The main facts concerning the acquisition and character of the bacteria which are harbored in the human intestinal tract have been established and are documented in the work of Woodward,1 Escherich,2 Schild,3 Szego,4 Tissier,5 Herter6 Mannaberg,7 Logan,8 Kendall,9 Rettger and Cheplin,10 van der Reis11 and others.
We know that the meconium is generally sterile at birth, that various bacteria appear in it within the first twenty-four hours of life, that the flora of the first three or four days is complex, that simplification accompanies the establishment of normal lactation and nursing and the appearance of the characteristic milk stool, and continues as long as the nursing baby is in good health, that diversification in the flora accompanies intestinal disturbances during the nursing period and normally follows weaning and the substitution of a more varied diet, and that even in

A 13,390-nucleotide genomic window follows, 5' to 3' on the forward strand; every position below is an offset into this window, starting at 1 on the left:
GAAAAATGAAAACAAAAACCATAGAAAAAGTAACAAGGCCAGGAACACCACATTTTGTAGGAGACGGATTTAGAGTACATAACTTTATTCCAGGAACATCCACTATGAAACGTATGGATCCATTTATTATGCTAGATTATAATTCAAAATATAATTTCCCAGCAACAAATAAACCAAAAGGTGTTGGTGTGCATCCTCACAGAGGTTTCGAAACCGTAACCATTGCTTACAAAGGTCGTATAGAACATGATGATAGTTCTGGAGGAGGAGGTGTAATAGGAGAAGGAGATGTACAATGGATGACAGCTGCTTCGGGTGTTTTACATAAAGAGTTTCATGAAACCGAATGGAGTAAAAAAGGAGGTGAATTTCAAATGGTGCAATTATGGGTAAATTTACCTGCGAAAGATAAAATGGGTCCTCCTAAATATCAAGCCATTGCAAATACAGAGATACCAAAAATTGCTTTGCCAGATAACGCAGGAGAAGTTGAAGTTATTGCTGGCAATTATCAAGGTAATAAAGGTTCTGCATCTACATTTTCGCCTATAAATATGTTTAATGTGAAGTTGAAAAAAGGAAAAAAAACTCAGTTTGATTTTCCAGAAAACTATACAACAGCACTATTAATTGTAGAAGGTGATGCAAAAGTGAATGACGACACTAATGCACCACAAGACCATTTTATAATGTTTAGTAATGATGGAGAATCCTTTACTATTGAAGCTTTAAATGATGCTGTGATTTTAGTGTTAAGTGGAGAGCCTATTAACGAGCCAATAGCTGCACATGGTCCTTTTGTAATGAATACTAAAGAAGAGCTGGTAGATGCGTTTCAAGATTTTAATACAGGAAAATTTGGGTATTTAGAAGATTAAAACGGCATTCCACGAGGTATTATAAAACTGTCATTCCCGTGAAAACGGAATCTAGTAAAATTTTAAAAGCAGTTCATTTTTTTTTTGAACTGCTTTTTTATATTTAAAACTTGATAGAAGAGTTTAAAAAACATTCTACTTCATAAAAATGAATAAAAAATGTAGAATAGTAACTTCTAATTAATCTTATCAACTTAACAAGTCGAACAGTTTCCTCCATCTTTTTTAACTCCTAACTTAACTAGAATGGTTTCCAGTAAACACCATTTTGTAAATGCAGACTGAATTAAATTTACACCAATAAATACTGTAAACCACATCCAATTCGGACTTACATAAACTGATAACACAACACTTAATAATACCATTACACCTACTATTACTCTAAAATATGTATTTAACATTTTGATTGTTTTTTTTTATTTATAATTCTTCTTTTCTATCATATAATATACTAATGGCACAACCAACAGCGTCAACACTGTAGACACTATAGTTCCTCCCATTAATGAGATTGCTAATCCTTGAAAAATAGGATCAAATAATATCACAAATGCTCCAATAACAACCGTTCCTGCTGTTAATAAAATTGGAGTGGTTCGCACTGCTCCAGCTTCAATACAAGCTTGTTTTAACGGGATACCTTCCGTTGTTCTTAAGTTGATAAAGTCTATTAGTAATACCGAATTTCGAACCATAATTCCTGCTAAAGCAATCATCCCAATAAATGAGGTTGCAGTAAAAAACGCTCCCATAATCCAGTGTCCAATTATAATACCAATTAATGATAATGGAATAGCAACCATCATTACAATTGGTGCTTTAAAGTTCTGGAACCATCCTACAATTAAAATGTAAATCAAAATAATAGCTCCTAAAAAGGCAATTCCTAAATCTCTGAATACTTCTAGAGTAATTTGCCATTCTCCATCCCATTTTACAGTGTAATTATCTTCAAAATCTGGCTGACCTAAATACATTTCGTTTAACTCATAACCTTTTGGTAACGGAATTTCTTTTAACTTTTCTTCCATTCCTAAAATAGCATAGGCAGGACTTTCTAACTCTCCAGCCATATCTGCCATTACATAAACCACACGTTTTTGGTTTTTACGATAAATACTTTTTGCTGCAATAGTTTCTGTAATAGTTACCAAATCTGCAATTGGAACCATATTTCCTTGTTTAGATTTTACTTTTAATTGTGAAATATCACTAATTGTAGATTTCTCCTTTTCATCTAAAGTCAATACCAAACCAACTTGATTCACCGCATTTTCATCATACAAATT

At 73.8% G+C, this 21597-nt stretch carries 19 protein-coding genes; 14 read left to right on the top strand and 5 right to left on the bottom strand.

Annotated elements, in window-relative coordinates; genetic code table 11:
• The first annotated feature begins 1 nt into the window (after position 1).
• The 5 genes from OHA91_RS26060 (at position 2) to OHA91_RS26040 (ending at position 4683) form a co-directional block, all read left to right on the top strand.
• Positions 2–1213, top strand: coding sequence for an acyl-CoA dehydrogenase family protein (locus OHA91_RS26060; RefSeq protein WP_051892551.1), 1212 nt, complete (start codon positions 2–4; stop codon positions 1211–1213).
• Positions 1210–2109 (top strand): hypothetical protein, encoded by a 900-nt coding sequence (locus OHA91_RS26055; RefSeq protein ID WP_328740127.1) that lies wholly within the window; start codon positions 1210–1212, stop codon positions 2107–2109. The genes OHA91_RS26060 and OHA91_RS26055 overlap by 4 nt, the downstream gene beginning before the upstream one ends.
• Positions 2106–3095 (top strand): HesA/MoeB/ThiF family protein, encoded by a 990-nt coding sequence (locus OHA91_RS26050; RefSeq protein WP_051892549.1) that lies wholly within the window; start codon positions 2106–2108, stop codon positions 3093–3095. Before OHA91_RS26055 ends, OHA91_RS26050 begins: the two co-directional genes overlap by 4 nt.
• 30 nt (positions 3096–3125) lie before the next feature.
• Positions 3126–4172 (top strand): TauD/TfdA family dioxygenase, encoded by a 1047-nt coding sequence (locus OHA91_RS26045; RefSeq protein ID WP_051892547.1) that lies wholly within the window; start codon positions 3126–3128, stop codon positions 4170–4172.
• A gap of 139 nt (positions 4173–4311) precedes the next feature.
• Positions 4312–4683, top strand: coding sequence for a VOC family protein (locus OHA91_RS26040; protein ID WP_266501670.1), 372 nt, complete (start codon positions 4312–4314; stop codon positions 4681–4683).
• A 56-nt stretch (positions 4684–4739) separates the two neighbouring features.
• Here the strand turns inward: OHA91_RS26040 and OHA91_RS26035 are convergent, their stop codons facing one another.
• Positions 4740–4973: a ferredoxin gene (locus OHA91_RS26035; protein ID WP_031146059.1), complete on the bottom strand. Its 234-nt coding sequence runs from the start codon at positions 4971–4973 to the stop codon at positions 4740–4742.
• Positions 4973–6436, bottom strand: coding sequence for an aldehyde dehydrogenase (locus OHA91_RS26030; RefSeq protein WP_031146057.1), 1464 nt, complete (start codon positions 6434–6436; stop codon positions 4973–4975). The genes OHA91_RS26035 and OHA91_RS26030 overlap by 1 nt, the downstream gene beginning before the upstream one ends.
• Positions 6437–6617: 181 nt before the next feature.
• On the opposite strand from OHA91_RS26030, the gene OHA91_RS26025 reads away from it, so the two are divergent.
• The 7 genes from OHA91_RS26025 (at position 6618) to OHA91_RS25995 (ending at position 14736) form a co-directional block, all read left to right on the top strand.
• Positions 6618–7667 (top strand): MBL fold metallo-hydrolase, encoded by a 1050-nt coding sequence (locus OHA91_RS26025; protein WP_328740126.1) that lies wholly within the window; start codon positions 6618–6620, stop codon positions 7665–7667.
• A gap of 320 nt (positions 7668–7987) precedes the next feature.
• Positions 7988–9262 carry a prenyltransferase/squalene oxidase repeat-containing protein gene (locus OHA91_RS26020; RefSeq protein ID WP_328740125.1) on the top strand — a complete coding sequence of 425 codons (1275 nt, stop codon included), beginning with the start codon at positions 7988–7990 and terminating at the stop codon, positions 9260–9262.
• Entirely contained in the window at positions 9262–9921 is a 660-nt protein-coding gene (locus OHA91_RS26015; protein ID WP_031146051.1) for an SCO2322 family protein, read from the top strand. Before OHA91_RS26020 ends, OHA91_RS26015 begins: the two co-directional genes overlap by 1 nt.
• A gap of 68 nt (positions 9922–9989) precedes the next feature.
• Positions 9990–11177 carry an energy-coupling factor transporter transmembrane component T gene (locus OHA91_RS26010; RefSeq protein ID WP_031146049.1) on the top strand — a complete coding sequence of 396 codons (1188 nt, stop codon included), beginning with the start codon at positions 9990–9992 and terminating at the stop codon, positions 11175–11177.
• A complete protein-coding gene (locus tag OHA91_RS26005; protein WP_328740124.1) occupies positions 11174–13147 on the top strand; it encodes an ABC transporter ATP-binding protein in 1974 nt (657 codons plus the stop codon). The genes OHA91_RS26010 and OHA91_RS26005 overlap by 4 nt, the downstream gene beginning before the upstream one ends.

HALL IC, O'TOOLE E. BACTERIAL FLORA OF FIRST SPECIMENS OF MECONIUM PASSED BY FIFTY NEW-BORN INFANTS. Am J Dis Child. 1934;47(6):1279-1285. doi:10.1001/archpedi.1934.01960130103007